It has been quite some time since I last wrote about Arsenal, and without wishing to sound ungrateful to the club it has been a welcome break. Summers are always trying – there is inevitably a dull transfer saga that lasts for three or four months – and after the flat end to last season I needed to recharge to get my enthusiasm back.
The first part of that particular plan was to occupy myself watching a thrilling World Cup, but unfortunately it has been a tepid affair, devoid of star talent, stunning goals (barring tonight’s semi) and miraculous against-all-odds comebacks. Defences have won out, and even the eyebrow-raising results (Germany walloping Argentina, for example) can be easily explained by analysing the men at the back of the beaten team. As for England, it was woeful on and off the field.
There is still time, of course – Germany and Spain clash tomorrow night in what promises to be a cracker, but already my mind is switching back into domestic football mode, to the tweaks that would make Arsenal challenge next season, and yes, to the Cesc story that refuses to go away. And whisper it quietly, but the season is fast approaching – the players returned to training today and the first friendly is only eleven days away.
So where are we? In central defence, we’re officially four down – Gallas, Campbell, Silvestre and Senderos – although the latter hasn’t really been an Arsenal player in years. With Koscielny training with the youth teamalready, it is clear that the French defender is the first replacement – the official announcement is likely once Wenger returns to the country. That leaves us with Vermaelen, Djourou, Koscielny and kids. With Djourou penned to be a first team contender last season, and Koscielny costing so much (a reported £9m), you would expect both to feature heavily, so another signing in this area is only likely as a backup option. I have a feeling that’ll be it for the back four.
Up front, we’re stacked with options – Van Persie, Bendtner and Chamakh can all lead the line (although the latter may be relied on initially thanks to continued Dutch involvement in the World Cup and Bendtner’s groin injury), while Arshavin, Eduardo, Vela, Walcott, Rosicky and Nasri are all options in a withdrawn or wide role. We are top heavy in attacking midfielder and strikers, and I wouldn’t be surprised to see one or two leave before September – the prime candidate is clearly, and unfortunately, Eduardo. Time will tell.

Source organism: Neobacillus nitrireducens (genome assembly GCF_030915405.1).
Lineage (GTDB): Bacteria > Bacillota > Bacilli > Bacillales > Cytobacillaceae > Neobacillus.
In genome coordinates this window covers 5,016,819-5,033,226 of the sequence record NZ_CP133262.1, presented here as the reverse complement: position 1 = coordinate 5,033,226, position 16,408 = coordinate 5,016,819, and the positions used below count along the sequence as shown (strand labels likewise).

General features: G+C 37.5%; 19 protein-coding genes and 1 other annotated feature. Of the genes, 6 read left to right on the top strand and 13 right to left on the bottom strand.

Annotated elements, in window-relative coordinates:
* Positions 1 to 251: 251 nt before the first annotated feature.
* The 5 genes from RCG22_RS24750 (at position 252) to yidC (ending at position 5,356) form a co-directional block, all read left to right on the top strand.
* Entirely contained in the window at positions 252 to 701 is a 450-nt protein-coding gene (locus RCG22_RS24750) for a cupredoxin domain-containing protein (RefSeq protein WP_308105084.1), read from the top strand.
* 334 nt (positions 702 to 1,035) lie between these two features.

Last, but not least, we come to Cesc. The facts we know – Cesc has mooted the possibility of moving to Barcelona (how strongly, we do not know), and Barca have very publicly courted him, in an exceptionally annoying way. And had a bid strongly rejected.
We have all speculated on how Cesc feels about the very public comments made by everyone connected to Barcelona – the president, the players, the tea lady – but realistically, if he was frustrated by it being played out in public (as an Arsenal player, with Arsenal ethics, he might) he wouldn’t say so until after the World Cup. Right now his priority is Spain, and if he is irritated by his teammates talking about his future he will resist saying so until Spain are on the way home.
I will be very interested in Cesc’s first few days back in England. They will be telling.
New Barcelona president, Sandro Roselli, meanwhile, is continuing to talk nonsense:
“The signing of Cesc has become difficult, because the expectation levels have been driven up the seller. We will never pay 50 or 60 million (euros) for Cesc.”
“It’s a topic that has become so public and that’s the worst thing you can do with a transfer, because it makes the selling club raise their expectations and you end up paying over the odds.”
The laughable thing is that he talks as if it is not Barcelona’s fault the transfer has become public, despite their own players mouthing off on a daily basis. It is remarkable arrogance to suggest that just because they want Cesc, they can get him without paying the asking price.
Make no mistake, the standoff will continue – Barcelona are banking on Cesc getting frustrated and handing in a transfer request. If he is to do that, he’d do it soon after coming home. I doubt it’ll happen.
So, that’s it for the first Arsenal post I’ve done in a couple of weeks. In retrospect, not a lot has changed, has it?